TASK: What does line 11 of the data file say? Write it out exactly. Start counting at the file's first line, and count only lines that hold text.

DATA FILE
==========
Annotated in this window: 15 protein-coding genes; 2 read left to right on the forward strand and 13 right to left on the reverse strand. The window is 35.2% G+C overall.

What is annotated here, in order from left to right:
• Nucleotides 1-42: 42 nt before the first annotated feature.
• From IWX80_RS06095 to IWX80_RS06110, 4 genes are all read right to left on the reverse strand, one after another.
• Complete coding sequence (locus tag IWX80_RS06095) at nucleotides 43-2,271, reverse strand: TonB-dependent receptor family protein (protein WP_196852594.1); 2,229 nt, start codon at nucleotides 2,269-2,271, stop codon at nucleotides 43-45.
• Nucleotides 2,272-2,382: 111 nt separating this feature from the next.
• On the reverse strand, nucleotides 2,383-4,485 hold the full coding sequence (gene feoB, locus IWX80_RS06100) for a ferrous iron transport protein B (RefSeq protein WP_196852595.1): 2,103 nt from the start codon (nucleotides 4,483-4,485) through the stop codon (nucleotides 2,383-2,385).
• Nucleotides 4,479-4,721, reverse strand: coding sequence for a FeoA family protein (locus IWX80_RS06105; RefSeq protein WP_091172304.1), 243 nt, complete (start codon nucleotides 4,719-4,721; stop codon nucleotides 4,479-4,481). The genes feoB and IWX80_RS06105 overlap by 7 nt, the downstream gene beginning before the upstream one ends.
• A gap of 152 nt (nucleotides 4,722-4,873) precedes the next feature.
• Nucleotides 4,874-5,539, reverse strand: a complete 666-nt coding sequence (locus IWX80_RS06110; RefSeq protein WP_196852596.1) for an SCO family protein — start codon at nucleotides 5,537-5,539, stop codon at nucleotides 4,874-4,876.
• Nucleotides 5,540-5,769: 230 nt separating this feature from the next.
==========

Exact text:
• Nucleotides 5,540-5,769: 230 nt separating this feature from the next.